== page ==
Dysfluent magazine

Dysfluent is a brand new magazine exploring experiences of stammering. We caught up with its editor Conor Foran to find out more.

Hi Conor, Tell us about dysfluent

Dysfluent is a magazine that aims to strip away the academic and clinical explanations of stammering and instead replace them with everyday honest and relatable stories through interviews with people who stammer.

It's a way to define and label dysfluency. By recognising stammering as a strength and de-stigmatising it as a weakness, it becomes something to be proud of.

I wanted to explore the topic in a new way — to give stammering a home and identity that would be seen by people who don’t stammer.

The typeface used throughout the magazine represents the voice of the stammerer. Its letterforms stretch and repeat, giving stammering an identity and something to take ownership of. This concept of identity is present throughout. 

All copies of the first run have sold out which is incredible, and I'm currently getting more copies printed due to the demand. I’m not making any profit from Dysfluent at all. 

An inner page of Dysfluent magazine

How did Dysfluent come about?

Dysfluent began as a final-year college project three years ago. I originally wanted to call it 'The Curious Paradox', after the psychologist Carl Roger's famous quote about acceptance: "When I accept myself just as I am, then I can change." 

It really started as a way to understand myself. As a person who stammers, I am still trying to figure out how it defines me. Some people might not agree that it can or should define anyone, but I think accepting it as something that you cannot change gives you the power to leave all the negativity and stigma behind.

Conor Foran, Dysfluent magazine editor
Conor Foran, Editor

Who is Dysfluent aimed at?

Dysfluent is aimed at people of all ages who stammer. We may experience similar things, but each story is unique.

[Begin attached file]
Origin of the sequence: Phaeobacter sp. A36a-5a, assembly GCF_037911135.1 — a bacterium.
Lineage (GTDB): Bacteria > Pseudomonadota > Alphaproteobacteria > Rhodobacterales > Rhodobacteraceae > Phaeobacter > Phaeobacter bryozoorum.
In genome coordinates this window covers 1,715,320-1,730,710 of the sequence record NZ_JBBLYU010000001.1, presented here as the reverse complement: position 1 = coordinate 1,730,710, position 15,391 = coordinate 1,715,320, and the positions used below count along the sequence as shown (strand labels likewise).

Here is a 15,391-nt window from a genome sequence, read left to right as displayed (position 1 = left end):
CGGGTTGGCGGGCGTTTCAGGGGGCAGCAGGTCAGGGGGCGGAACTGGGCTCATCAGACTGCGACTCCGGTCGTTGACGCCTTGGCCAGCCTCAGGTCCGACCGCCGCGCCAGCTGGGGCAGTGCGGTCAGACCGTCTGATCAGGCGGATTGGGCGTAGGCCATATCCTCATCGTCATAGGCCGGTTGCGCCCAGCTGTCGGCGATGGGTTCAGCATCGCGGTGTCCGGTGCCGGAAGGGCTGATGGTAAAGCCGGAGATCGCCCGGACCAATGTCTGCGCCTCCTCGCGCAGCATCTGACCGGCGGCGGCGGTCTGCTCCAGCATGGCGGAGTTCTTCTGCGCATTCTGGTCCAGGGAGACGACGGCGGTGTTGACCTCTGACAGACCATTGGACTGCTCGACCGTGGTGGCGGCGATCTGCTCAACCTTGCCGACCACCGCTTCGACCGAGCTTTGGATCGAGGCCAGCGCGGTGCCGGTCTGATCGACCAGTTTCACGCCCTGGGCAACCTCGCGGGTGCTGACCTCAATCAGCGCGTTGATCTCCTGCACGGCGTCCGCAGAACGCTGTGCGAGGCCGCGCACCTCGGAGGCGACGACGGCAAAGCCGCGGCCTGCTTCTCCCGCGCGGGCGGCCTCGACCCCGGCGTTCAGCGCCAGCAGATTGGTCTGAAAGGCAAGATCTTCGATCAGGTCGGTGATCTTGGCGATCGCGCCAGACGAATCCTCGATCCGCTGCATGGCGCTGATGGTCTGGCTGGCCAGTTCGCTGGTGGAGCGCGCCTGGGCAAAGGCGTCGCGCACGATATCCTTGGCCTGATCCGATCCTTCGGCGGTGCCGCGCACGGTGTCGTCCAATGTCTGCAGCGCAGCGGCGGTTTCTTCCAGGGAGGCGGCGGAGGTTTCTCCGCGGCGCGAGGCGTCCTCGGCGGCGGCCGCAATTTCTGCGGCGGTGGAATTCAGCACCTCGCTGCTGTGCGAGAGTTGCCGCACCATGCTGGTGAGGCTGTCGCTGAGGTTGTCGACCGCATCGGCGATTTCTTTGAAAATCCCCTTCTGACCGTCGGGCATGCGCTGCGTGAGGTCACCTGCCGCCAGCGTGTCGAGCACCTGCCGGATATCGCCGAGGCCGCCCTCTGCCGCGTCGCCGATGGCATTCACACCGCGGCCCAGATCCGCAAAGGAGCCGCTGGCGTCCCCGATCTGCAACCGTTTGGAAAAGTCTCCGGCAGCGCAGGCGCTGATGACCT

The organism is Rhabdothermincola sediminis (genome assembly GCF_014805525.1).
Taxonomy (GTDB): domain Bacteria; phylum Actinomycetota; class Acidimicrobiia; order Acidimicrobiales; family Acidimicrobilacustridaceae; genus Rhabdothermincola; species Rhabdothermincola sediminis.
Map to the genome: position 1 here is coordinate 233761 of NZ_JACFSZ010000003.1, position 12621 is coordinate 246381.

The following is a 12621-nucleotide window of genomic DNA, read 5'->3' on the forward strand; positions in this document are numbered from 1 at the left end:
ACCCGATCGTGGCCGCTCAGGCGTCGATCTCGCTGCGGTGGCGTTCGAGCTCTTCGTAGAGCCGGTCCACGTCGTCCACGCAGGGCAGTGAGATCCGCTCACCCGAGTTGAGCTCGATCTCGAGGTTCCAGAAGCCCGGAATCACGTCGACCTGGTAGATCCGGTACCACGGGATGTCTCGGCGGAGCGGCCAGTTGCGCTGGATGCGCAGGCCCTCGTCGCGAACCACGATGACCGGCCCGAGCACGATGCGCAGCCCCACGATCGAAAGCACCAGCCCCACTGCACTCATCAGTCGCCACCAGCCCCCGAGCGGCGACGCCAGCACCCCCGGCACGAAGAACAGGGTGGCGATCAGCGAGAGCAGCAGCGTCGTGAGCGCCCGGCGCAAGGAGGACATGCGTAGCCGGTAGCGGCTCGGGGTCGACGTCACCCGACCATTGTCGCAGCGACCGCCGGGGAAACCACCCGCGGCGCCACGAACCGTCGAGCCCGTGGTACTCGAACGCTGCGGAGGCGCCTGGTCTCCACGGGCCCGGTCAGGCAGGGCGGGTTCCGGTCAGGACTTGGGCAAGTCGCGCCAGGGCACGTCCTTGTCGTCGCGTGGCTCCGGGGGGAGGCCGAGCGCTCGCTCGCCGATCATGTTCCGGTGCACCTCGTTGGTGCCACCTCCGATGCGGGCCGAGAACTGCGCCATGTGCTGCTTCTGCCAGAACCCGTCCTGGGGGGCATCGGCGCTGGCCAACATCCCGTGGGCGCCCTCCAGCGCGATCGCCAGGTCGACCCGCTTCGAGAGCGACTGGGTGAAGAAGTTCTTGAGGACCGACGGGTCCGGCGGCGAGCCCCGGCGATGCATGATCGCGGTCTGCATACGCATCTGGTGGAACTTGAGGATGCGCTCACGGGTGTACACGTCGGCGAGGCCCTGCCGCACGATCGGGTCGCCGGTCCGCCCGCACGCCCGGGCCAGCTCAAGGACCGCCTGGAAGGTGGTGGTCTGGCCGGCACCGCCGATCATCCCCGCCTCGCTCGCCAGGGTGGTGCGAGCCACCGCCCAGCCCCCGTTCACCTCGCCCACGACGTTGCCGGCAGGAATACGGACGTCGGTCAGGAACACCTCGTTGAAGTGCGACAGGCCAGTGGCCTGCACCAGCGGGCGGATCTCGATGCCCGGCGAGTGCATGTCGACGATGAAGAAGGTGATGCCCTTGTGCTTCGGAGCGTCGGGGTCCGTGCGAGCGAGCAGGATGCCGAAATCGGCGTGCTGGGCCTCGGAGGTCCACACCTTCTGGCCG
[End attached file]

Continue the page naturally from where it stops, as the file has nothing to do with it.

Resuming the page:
It’s also aimed at people who don’t stammer; I don’t want the magazine to exist within a ‘stammering bubble’ — It’s got to be seen and read by people outside of our community so they know what it’s like to stammer. This is why I hope Dysfluent will be on shelves alongside other magazines. Who knows who could pick up a copy? Who knows what they could learn?

Why a magazine rather than a website?

There is the possibility for Dysfluent to evolve into a website, but as a starting point I really wanted to bring stammering into a new space, a new format. There are so many amazing websites out there for people who stammer; in order for Dysfluent to stand out I wanted to explore the topic in a new way — to give stammering a home and identity that would be seen by people who don’t stammer. 

It’s even won design awards, hasn’t it?

In the early stages it was awarded by multiple organisations such as D&AD, the Best British Book Design and Production awards and the Institute of Designers in Ireland for its design and typographic explorations. While these did help it get recognition, it was always a personal endeavour to continue the project. 

Dysfluent magazine front cover

What have you learned from making it?

Many things! learned there’s so much support out there. It’s a really interesting and exciting time to be neurodiverse. As our society becomes more accepting of different cultures and ways of life it’s only right that neurodiversity is celebrated as a positive variation rather than a negative.